|The 2011 coaster
season was drawing to a close, and Karen and I had two more parks to
visit. Although they weren't new to us, they were parks that we
always loved experiencing. It was all part of an annual weekend
enthusiast event in the Buffalo area, sponsored by the Western New York Coaster Club. It was our first time attending, and it began on Saturday at beautiful Waldameer Park with an event called Flying High (named after their amazing wood coaster, the Ravine Flyer II).
Karen and I rarely were able to get to coaster events, so this was
chance to connect with people I'd known mostly through e-mails.|
I figured it would be better to have a short drive at the end of our trip, so we left Friday morning for the Chateau Motel in Grand Island, NY. We arrived in the evening. It was a modest accomodation just down the street from the final park of our excursion, Martin's Fantasy Island. The next morning we got up bright and early to make the two hour ride to Waldameer. When we arrived in Erie, we stopped for breakfast at Bob Evans, one of our favorite restaurants. Although I love the food, we were given so much of it that I was glad we didn't have one closer to home. Check-in for the event began at noon; we arrived about 11:00. So we drove down the hill and out onto Presque Isle, a peninsula that jutted into Lake Erie. We walked along the shady paths as numerous bikers and joggers sped past us. We gazed out over the peaceful lake. There were threats of thunderstorms all weekend, but the sun seemed to burn off the clouds. The sky cleared up, but the humidity was already oppressive.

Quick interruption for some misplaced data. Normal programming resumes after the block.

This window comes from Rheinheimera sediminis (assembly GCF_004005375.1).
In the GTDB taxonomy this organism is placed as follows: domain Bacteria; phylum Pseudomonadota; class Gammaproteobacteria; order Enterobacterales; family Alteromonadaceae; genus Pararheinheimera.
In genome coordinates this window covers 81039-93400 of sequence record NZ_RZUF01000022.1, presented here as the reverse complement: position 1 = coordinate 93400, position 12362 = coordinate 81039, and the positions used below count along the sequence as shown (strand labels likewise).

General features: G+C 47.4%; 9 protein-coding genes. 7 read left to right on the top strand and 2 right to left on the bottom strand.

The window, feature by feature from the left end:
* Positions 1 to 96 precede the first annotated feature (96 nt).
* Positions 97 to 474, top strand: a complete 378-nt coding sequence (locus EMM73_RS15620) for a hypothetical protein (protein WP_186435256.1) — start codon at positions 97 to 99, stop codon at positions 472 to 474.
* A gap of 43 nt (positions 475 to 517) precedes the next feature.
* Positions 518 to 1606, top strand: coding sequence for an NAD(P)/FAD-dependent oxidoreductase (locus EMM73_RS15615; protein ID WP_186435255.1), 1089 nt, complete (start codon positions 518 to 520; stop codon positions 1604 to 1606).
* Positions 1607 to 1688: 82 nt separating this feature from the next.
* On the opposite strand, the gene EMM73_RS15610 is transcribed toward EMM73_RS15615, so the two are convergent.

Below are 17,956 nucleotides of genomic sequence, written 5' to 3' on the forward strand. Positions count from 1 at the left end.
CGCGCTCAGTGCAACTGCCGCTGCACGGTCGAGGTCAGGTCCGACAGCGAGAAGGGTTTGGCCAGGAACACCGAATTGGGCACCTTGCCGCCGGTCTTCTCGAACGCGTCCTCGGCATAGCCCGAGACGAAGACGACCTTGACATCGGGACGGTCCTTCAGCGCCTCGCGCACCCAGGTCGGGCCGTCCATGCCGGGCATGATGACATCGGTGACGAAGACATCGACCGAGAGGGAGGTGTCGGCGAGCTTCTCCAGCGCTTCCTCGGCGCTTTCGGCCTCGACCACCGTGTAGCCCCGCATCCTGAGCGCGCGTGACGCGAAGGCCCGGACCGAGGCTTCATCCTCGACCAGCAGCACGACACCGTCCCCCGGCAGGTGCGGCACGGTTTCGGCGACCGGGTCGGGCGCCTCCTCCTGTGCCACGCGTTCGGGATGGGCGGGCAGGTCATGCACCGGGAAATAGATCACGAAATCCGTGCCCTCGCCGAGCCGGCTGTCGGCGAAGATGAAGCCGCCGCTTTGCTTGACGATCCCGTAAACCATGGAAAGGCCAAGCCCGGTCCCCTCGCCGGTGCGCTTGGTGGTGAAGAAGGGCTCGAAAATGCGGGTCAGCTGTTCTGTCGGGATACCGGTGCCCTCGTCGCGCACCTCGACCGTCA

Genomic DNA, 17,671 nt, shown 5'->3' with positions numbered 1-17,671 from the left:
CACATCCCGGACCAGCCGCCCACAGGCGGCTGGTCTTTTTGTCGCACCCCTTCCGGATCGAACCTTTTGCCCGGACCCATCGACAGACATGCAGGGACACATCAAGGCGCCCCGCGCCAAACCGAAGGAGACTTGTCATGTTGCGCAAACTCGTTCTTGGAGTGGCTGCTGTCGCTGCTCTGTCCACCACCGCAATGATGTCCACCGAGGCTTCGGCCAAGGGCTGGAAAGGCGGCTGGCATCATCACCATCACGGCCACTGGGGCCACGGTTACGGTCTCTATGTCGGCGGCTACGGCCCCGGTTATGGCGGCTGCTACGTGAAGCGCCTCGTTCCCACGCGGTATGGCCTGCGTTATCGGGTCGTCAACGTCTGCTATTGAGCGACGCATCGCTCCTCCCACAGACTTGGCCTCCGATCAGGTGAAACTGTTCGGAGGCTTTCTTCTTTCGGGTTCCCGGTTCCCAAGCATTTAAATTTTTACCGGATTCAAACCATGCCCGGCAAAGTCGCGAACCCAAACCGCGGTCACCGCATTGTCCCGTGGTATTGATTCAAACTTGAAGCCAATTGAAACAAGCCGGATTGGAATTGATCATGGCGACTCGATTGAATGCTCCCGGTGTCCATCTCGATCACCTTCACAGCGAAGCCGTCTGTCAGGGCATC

We headed back under the bright blue bridge that the Ravine Flyer traversed and into the front parking lot, which was already half-filled. Waldameer's classic PTC junior coaster, The Comet, was already thrilling its young riders even though the park didn't technically open until 1:00. We made our way toward the back of the park to the Lakeview picnic pavilion for check-in. It felt good to be back. Waldameer felt like an old friend. It was a place that seemed frozen in a simpler time, unhurried, shady and filled with whimsical landscaping. When we arrived at the pavilion, Nancy Gorman (one of the park's owners) and her crew were there to check us in. We were the first to arrive. We were given wristbands with bar codes on them. They were part of a new system the park had implemented to help with bookkeeping. A guest would hold their wrist under a scanner when boarding a ride, which then unlocked the turnstile. She asked if we had seen the new section of the park they had just added, North End. We hadn't, so we made our way over to the small area to the right of the Ravine Flyer's station. In typical Waldameer fashion, it was attractively landscaped with lots of flowers and statues of children at play. The entrance to the area was through a large black-and-gold metal archway. It was a small section, containing two kiddie rides and a Wave Swinger that was positioned on the edge of the cliff off of which the Ravine Flyer plunged.